Danube Gorge (Weltenburg)

The Danube Gorge near Weltenburg (German: Donaudurchbruch bei Weltenburg) is a narrow section of the Danube Valley in the Lower Bavarian county of Kelheim, which has been recognised as a nature reserve and geotope. This section of the valley in the southern Franconian Jura is officially called the Weltenburg Narrows (Weltenburger Enge).

Danube Gorge/
Weltenburg Narrows
(Weltenburger Enge)
IUCN category IV (habitat/species management area)
The Weltenburg Narrows near Weltenburg Abbey
LocationKelheim, Lower Bavaria, Bavaria, Germany
Coordinates48°54′01″N 11°49′49″E
DesignationNSG200.002 (NSG-00089.01)
Established11 May 1970


The Weltenburg Narrows lies on the Lower Bavarian section of the River Danube between the town of Kelheim and Weltenburg Abbey. The nature reserve covers an area of about 560 hectares, is 5.5 kilometres long and about 400 metres wide.


The Gebiet is a designated nature reserve and bears the catastre number NSG200.002.[1] The area was designated as a natural monument under King Ludwig I of Bavaria as early as 1840. The nature reserve, which has existed since 1938, was awarded the European Diploma on 5 March 1978. It is part of the Natura 2000 network and the protected area of DE7136301, Weltenburg Narrows and Hirschberg and Altmühlleiten.[2]

In addition, the area is also geotope no. 273R005.[3] In 2002 the Weltenburg Narrows was awarded an official seal by the Bavarian Minister for the Environment for being one of Bavaria's most beautiful geotopes.[4] In 2006 The Danube Gorge was listed among the 77 outstanding national geotopes of Germany.[5]

The central highlight of the Weltenburg Narrows, panoramic view from the north bank, 2013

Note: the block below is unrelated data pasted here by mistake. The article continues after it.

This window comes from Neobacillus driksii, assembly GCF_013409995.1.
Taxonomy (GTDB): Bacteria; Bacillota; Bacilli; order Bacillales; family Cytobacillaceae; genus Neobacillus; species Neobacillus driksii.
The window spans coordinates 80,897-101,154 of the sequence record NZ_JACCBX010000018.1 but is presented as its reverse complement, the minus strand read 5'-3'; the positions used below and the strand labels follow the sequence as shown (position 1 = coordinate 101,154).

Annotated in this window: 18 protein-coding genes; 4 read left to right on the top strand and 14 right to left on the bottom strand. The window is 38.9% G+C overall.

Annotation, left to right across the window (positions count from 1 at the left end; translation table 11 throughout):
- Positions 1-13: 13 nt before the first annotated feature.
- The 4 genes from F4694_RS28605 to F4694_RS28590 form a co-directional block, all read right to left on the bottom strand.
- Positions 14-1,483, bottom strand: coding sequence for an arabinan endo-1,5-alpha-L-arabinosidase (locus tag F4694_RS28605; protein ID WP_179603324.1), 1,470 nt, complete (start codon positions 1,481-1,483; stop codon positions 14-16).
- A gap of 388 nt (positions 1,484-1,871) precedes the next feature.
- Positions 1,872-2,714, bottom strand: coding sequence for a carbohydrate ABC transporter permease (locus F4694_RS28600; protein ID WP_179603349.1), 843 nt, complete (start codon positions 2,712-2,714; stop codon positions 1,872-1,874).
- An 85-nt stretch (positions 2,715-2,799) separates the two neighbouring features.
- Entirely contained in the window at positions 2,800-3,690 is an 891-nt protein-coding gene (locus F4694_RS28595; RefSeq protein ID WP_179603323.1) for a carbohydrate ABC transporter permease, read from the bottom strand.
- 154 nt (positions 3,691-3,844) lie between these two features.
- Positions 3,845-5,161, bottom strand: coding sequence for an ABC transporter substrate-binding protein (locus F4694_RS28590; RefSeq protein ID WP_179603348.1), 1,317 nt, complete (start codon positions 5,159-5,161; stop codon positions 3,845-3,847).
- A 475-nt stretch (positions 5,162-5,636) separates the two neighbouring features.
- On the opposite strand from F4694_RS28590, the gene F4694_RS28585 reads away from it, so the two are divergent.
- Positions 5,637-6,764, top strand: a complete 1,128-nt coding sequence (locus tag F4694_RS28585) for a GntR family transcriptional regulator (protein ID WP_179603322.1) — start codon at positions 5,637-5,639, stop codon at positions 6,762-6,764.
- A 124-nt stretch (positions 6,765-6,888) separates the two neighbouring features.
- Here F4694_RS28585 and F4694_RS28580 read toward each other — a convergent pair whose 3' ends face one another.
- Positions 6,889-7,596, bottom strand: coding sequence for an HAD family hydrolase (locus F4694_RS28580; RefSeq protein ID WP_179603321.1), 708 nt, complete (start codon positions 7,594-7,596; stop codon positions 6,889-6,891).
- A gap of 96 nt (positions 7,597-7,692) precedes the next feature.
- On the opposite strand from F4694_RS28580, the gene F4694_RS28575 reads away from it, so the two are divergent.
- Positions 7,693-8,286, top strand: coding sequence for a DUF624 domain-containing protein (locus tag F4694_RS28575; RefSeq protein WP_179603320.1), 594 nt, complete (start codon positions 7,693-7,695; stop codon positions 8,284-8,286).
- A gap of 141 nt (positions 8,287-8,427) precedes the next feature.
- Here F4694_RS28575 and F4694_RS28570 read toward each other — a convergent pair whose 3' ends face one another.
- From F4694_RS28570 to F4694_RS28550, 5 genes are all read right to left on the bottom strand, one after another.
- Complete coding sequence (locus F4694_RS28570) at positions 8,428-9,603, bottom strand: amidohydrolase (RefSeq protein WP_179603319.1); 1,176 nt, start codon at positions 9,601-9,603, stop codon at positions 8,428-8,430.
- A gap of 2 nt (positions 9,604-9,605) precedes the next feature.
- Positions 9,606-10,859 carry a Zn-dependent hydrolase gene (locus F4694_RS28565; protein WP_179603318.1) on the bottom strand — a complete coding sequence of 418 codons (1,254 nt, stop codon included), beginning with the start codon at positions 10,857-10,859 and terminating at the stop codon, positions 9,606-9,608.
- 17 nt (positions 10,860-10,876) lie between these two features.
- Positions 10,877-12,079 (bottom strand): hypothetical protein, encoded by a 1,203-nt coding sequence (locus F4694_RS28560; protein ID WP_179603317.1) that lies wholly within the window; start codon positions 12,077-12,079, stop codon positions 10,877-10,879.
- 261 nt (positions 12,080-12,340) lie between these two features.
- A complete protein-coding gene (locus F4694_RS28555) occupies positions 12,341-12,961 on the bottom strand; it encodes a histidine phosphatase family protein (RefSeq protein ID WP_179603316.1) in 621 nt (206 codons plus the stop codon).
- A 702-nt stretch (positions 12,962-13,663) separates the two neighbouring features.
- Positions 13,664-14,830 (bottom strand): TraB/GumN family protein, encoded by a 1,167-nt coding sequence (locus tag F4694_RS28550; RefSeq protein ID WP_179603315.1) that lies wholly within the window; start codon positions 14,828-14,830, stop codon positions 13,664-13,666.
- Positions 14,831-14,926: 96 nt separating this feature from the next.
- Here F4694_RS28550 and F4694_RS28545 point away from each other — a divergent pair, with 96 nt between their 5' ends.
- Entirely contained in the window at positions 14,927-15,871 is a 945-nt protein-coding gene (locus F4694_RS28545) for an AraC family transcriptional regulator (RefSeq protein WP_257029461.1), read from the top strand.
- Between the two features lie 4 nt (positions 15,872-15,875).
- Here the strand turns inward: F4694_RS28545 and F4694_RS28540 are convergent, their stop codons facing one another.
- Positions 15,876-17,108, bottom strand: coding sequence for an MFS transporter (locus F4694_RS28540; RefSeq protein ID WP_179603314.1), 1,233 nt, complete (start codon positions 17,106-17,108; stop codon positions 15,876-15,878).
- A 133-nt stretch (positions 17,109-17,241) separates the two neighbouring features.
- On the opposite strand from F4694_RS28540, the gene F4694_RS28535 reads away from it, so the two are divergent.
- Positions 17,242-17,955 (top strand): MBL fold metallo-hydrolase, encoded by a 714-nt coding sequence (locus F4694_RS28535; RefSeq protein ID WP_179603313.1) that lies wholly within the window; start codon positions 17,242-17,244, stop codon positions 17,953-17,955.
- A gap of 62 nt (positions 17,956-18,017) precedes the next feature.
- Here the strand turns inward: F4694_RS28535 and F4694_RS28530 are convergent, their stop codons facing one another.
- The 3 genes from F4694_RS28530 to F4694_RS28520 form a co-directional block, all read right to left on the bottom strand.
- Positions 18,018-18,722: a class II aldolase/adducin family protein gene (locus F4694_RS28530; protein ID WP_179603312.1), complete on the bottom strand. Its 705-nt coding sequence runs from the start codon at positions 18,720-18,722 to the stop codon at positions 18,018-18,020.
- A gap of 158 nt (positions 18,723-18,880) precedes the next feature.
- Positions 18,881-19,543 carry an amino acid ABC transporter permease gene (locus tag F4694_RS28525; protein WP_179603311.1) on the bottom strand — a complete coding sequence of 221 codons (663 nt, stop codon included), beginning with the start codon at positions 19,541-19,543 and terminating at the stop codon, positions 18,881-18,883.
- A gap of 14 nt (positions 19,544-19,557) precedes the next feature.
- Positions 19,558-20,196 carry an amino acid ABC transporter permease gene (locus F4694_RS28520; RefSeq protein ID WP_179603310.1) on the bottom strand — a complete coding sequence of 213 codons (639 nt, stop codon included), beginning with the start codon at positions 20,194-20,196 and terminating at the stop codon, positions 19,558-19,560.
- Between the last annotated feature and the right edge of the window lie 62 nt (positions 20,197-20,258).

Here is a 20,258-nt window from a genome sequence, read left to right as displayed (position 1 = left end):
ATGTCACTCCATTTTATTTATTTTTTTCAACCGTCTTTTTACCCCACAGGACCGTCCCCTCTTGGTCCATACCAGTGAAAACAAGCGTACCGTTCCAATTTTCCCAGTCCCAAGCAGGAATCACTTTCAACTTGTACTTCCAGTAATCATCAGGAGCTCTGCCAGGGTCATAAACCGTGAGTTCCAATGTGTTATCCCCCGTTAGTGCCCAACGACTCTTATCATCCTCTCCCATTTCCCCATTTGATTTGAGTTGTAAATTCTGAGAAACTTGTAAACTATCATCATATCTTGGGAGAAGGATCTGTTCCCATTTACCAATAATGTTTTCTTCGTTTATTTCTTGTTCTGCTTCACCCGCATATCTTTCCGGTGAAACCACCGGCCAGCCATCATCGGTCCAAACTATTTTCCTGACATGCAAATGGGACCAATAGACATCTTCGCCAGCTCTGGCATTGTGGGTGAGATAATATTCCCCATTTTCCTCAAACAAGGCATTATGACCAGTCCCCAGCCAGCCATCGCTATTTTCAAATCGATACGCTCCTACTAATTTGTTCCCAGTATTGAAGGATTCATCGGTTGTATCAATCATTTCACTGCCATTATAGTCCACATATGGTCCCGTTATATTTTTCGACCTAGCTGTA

Geologically the Weltenburg Narrows belong to the Upper Jurassic (limestone), and therefore the most fossil-rich formations in Germany, which was laid down about 150 million years ago when the area was still a shallow sea.

The gorge is enclosed on either side by rock faces up to 80 metres high, pierced by numerous small caves. Between the so-called Stillen and the rocks of the Lange Wand (Long Wall) the river narrows by up to 110 metres and attains a depth of 20 metres. The limestone formations bear sometimes fantastical names such as The Three Warring Brothers (Die drei feindlichen Brüder), Pirate Rock (Räuberfelsen), Kuchel Rock (Kuchelfelsen), Petrified Virgin (Versteinerte Jungfrau), Bavarian Lion (Bayerischer Löwe), Bishop's Mitre (Bischofsmütze), Two People Kissing (Zwei Sich-Küssende), Roman Rocks (Römerfelsen), Peter and Paul (Peter und Paul), Beehive (Bienenhaus) (a rock with holes like a honeycomb), Napoleon's Suitcase (Napoleons Reisekoffer, which he is supposed to have left behind during his retreat to France).

By contrast with the enormous water depth at the site of the actual gorge, there is a less striking stretch of river about halfway between Kelheim and Weltenburg, the so-called Wipfelsfurt. This is the shallowest point in the Danube between Ingolstadt and Regensburg. The bowl was probably formed by a meteorite during the Ries Event 15 million years ago.

See also


  1. Bayrisches Staatsministerium Umwelt und Gesundheit, NSG200.002 Naturschutzgebiet Weltenburger Enge Archived 2013-08-07 at the Wayback Machine (retrieved 9 July 2013)
  2. Natura 2000: DE6534371, Weltenburger Enge and Hirschberg and Altmühlleiten (retrieved 9 July 2013)
  3. Bayrisches Landesamt für Umwelt, Geotope Weltenburger Enge (retrieved 9 July 2013; PDF; 188 kB)
  4. Bayerisches Landesamt für Umwelt: Bettg'schichten - Weltenburger Enge. In: Hundert Meisterwerke - The schönsten Geotope Bayerns, Augsburg, 2012, ISBN 978-3-936385-89-2, pp. 230ff.
  5. Ulrich Lagally: Piratenstück eines Flusses - The Weltenburger Enge bei Kelheim im Danube Valley. In: Ernst-Rüdiger Look, Ludger Feldmann (Hrsg.): Faszination Geologie. Die bedeutende Geotope Deutschlands, E. Schweizerbart'sche Verlagsbuchhandlung, Stuttgart, 2006, ISBN 3-510-65219-3, pp. 159ff.
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